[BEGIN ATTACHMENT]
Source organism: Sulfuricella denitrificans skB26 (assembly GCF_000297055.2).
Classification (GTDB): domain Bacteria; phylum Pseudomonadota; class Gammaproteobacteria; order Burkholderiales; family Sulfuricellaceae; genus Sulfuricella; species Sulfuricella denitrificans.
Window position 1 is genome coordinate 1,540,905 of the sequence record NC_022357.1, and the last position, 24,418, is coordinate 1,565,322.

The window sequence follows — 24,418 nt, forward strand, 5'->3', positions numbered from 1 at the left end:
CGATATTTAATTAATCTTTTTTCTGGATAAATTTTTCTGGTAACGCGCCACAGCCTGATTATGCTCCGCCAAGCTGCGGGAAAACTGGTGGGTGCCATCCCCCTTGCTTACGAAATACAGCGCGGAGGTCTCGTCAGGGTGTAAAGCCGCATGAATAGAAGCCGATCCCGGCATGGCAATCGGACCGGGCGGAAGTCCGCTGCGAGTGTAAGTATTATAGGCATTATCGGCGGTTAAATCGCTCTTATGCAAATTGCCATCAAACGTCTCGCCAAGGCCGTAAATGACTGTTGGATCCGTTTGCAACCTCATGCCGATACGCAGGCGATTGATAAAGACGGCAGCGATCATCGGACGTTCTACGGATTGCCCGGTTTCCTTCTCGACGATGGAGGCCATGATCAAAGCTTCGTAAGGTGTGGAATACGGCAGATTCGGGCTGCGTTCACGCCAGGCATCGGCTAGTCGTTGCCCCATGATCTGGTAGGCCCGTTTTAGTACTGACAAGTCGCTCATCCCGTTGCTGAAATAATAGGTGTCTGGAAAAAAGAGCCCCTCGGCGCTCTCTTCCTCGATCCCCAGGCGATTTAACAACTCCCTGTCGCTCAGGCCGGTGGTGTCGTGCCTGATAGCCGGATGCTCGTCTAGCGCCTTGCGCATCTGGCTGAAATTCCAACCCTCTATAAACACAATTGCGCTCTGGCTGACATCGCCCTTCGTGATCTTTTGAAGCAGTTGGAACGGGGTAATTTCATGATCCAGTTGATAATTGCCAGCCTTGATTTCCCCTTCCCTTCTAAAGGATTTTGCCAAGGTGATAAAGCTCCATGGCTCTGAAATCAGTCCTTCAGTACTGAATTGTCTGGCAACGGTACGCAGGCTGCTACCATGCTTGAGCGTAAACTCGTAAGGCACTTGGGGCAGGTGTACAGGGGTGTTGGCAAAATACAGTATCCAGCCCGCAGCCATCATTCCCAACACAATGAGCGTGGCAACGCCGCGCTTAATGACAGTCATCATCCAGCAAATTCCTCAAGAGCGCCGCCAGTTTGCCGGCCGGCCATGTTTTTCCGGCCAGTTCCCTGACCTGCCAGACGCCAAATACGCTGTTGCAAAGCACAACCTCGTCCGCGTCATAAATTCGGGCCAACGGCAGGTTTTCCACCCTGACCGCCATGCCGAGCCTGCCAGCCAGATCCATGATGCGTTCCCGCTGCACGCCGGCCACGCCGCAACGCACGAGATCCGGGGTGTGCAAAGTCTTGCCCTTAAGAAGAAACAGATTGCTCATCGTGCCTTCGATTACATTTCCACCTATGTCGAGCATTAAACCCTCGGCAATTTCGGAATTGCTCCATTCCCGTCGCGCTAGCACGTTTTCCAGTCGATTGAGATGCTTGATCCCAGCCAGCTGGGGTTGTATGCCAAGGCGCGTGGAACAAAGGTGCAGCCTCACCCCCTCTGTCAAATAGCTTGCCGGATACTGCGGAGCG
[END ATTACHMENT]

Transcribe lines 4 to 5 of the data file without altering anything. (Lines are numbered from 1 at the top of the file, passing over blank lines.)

The window sequence follows — 24,418 nt, forward strand, 5'->3', positions numbered from 1 at the left end:
CGATATTTAATTAATCTTTTTTCTGGATAAATTTTTCTGGTAACGCGCCACAGCCTGATTATGCTCCGCCAAGCTGCGGGAAAACTGGTGGGTGCCATCCCCCTTGCTTACGAAATACAGCGCGGAGGTCTCGTCAGGGTGTAAAGCCGCATGAATAGAAGCCGATCCCGGCATGGCAATCGGACCGGGCGGAAGTCCGCTGCGAGTGTAAGTATTATAGGCATTATCGGCGGTTAAATCGCTCTTATGCAAATTGCCATCAAACGTCTCGCCAAGGCCGTAAATGACTGTTGGATCCGTTTGCAACCTCATGCCGATACGCAGGCGATTGATAAAGACGGCAGCGATCATCGGACGTTCTACGGATTGCCCGGTTTCCTTCTCGACGATGGAGGCCATGATCAAAGCTTCGTAAGGTGTGGAATACGGCAGATTCGGGCTGCGTTCACGCCAGGCATCGGCTAGTCGTTGCCCCATGATCTGGTAGGCCCGTTTTAGTACTGACAAGTCGCTCATCCCGTTGCTGAAATAATAGGTGTCTGGAAAAAAGAGCCCCTCGGCGCTCTCTTCCTCGATCCCCAGGCGATTTAACAACTCCCTGTCGCTCAGGCCGGTGGTGTCGTGCCTGATAGCCGGATGCTCGTCTAGCGCCTTGCGCATCTGGCTGAAATTCCAACCCTCTATAAACACAATTGCGCTCTGGCTGACATCGCCCTTCGTGATCTTTTGAAGCAGTTGGAACGGGGTAATTTCATGATCCAGTTGATAATTGCCAGCCTTGATTTCCCCTTCCCTTCTAAAGGATTTTGCCAAGGTGATAAAGCTCCATGGCTCTGAAATCAGTCCTTCAGTACTGAATTGTCTGGCAACGGTACGCAGGCTGCTACCATGCTTGAGCGTAAACTCGTAAGGCACTTGGGGCAGGTGTACAGGGGTGTTGGCAAAATACAGTATCCAGCCCGCAGCCATCATTCCCAACACAATGAGCGTGGCAACGCCGCGCTTAATGACAGTCATCATCCAGCAAATTCCTCAAGAGCGCCGCCAGTTTGCCGGCCGGCCATGTTTTTCCGGCCAGTTCCCTGACCTGCCAGACGCCAAATACGCTGTTGCAAAGCACAACCTCGTCCGCGTCATAAATTCGGGCCAACGGCAGGTTTTCCACCCTGACCGCCATGCCGAGCCTGCCAGCCAGATCCATGATGCGTTCCCGCTGCACGCCGGCCACGCCGCAACGCACGAGATCCGGGGTGTGCAAAGTCTTGCCCTTAAGAAGAAACAGATTGCTCATCGTGCCTTCGATTACATTTCCACCTATGTCGAGCATTAAACCCTCGGCAATTTCGGAATTGCTCCATTCCCGTCGCGCTAGCACGTTTTCCAGTCGATTGAGATGCTTGATCCCAGCCAGCTGGGGTTGTATGCCAAGGCGCGTGGAACAAAGGTGCAGCCTCACCCCCTCTGTCAAATAGCTTGCCGGATACTGCGGAGCG